He cracked his whip and shouted, "Hi, Blaze. Hi, Mustard," and, with a jangling of harnesses and creak of leather, the horses began to pull.
Zee heaved with all her might, and beside her Christie did the same. With a reluctant groan and creak of tortured wood, the coach began to lift ... one inch, two inches, three ...
"That's it," panted Zee. "Keep going."
Already the stage was higher off the ground than it had been on the previous attempts. Dusty cracked his whip again, and the horses surged forward, putting their full strength into it.
"Give it everything you've got." Zee's arms were aching from the strain, but then came a lurch, and suddenly, miraculously, the backbreaking weight on them was gone.
A loud cheer went up as the stage rolled upright and settled onto its wheels with a satisfying crunch. It was still bouncing slightly on its through-braces when the grinning passengers turned to congratulate one another.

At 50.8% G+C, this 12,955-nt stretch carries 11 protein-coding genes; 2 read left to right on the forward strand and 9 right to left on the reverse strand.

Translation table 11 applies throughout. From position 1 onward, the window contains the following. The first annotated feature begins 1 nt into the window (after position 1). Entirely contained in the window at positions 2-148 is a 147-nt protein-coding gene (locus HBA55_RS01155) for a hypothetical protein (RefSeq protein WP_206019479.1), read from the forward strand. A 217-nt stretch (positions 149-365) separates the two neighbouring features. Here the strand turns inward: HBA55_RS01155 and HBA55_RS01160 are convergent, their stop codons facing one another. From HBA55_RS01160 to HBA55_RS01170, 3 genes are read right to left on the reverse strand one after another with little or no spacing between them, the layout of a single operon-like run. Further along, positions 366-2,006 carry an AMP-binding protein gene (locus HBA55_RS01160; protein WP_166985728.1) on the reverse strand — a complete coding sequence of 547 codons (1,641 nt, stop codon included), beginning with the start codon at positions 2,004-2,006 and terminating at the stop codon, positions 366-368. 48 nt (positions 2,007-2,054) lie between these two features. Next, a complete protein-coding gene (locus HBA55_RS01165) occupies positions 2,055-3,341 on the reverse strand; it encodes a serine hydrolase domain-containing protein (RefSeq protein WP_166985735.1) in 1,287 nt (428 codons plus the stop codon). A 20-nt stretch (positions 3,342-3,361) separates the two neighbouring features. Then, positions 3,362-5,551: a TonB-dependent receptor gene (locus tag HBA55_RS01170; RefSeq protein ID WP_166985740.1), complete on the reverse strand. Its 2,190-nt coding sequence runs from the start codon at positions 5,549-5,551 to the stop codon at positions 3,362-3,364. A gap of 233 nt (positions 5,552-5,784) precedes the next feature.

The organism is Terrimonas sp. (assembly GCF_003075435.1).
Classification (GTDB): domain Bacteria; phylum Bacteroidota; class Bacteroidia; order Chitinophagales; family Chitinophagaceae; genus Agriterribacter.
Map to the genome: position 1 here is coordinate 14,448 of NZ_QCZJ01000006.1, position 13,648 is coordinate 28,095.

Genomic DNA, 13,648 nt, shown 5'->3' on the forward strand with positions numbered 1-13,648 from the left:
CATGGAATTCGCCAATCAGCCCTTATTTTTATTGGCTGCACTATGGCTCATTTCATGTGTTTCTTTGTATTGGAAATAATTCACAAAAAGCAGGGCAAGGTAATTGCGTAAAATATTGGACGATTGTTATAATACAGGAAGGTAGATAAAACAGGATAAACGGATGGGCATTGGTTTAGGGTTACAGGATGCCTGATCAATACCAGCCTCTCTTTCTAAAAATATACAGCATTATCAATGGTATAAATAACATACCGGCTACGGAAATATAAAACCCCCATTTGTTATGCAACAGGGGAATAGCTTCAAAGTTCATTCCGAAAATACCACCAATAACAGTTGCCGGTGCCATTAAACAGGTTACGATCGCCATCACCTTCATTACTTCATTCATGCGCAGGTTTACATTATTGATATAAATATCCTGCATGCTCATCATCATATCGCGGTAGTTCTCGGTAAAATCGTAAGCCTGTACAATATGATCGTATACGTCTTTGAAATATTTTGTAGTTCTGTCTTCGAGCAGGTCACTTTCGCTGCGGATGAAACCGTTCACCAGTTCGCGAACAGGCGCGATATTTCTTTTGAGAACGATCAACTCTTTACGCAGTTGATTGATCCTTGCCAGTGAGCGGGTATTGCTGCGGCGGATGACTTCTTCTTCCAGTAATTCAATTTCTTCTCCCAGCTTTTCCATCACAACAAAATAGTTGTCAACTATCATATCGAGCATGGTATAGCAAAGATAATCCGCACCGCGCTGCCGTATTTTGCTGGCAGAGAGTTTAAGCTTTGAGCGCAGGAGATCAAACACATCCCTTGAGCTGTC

Christie gave Zee a warm hug. "Is your life always this eventful?" She regarded her scraped hands ruefully.
"Yeah," said Zee. "'Fraid you're just gonna have to get used to it."
It was 6 p.m., dusk was gathering, and in the distance a coyote had started to howl mournfully, when the battered stage rolled into the Case Grande relay station.
Zee had warned Christie not to expect much. "It'll just be somewhere to eat and sleep." Just as well, she thought, staring out of the window at the rambling complex of old buildings and ramshackle stables. There were even some chickens wandering around the yard.